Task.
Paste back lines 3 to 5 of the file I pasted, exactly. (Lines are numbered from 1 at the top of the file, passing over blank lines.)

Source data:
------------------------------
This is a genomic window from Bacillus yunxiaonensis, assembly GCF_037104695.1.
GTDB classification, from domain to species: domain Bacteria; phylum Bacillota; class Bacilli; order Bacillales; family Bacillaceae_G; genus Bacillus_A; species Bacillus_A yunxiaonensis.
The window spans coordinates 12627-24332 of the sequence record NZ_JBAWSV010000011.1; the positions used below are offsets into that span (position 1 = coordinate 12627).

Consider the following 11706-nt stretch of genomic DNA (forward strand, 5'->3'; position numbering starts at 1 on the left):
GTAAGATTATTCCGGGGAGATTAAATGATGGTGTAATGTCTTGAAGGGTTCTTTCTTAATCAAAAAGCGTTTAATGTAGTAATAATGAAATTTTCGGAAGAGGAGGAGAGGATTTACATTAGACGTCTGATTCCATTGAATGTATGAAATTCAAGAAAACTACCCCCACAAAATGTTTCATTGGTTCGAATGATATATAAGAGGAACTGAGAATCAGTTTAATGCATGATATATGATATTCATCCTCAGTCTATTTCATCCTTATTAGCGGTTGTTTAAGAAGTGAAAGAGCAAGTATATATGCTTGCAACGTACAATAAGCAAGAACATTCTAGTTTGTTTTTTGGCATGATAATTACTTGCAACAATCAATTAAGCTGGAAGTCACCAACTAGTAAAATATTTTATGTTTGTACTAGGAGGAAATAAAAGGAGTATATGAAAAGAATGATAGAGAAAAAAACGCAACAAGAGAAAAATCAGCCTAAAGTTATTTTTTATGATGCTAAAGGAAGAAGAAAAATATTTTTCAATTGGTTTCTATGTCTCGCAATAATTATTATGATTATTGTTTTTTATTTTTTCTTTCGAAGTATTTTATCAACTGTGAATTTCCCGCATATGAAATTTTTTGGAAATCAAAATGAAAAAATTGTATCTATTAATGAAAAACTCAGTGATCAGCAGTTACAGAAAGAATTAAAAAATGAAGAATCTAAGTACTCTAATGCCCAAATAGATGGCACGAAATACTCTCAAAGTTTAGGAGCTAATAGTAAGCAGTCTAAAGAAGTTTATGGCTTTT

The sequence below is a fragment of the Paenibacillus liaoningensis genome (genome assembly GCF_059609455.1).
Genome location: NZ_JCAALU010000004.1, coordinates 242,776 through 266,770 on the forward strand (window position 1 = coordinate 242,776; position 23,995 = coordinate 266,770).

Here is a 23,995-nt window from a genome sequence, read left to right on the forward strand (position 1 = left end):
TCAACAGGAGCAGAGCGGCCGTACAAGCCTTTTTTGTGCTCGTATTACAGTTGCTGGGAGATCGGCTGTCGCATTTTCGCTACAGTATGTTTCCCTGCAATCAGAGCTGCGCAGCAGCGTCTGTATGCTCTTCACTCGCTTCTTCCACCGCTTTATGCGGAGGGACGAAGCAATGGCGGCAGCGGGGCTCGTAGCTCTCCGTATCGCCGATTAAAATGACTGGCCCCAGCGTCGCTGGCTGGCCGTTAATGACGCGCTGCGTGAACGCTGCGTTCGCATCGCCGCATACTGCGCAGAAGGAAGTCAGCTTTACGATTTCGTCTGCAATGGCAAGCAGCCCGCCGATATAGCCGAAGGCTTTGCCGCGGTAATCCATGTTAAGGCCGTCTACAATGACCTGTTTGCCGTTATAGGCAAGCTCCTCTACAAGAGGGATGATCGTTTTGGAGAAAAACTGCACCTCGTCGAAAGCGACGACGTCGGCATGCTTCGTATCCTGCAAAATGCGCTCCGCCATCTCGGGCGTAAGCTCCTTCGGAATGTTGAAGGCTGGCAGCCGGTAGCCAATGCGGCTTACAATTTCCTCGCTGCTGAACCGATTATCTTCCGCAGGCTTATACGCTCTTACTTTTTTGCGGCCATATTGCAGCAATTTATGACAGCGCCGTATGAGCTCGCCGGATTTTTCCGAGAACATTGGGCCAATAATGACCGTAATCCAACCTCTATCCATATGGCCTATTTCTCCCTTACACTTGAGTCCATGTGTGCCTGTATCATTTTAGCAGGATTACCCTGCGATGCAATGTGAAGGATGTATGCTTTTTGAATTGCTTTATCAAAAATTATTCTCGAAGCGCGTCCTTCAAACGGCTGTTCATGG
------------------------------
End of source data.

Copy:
The window spans coordinates 12627-24332 of the sequence record NZ_JBAWSV010000011.1; the positions used below are offsets into that span (position 1 = coordinate 12627).

Consider the following 11706-nt stretch of genomic DNA (forward strand, 5'->3'; position numbering starts at 1 on the left):
GTAAGATTATTCCGGGGAGATTAAATGATGGTGTAATGTCTTGAAGGGTTCTTTCTTAATCAAAAAGCGTTTAATGTAGTAATAATGAAATTTTCGGAAGAGGAGGAGAGGATTTACATTAGACGTCTGATTCCATTGAATGTATGAAATTCAAGAAAACTACCCCCACAAAATGTTTCATTGGTTCGAATGATATATAAGAGGAACTGAGAATCAGTTTAATGCATGATATATGATATTCATCCTCAGTCTATTTCATCCTTATTAGCGGTTGTTTAAGAAGTGAAAGAGCAAGTATATATGCTTGCAACGTACAATAAGCAAGAACATTCTAGTTTGTTTTTTGGCATGATAATTACTTGCAACAATCAATTAAGCTGGAAGTCACCAACTAGTAAAATATTTTATGTTTGTACTAGGAGGAAATAAAAGGAGTATATGAAAAGAATGATAGAGAAAAAAACGCAACAAGAGAAAAATCAGCCTAAAGTTATTTTTTATGATGCTAAAGGAAGAAGAAAAATATTTTTCAATTGGTTTCTATGTCTCGCAATAATTATTATGATTATTGTTTTTTATTTTTTCTTTCGAAGTATTTTATCAACTGTGAATTTCCCGCATATGAAATTTTTTGGAAATCAAAATGAAAAAATTGTATCTATTAATGAAAAACTCAGTGATCAGCAGTTACAGAAAGAATTAAAAAATGAAGAATCTAAGTACTCTAATGCCCAAATAGATGGCACGAAATACTCTCAAAGTTTAGGAGCTAATAGTAAGCAGTCTAAAGAAGTTTATGGCTTTT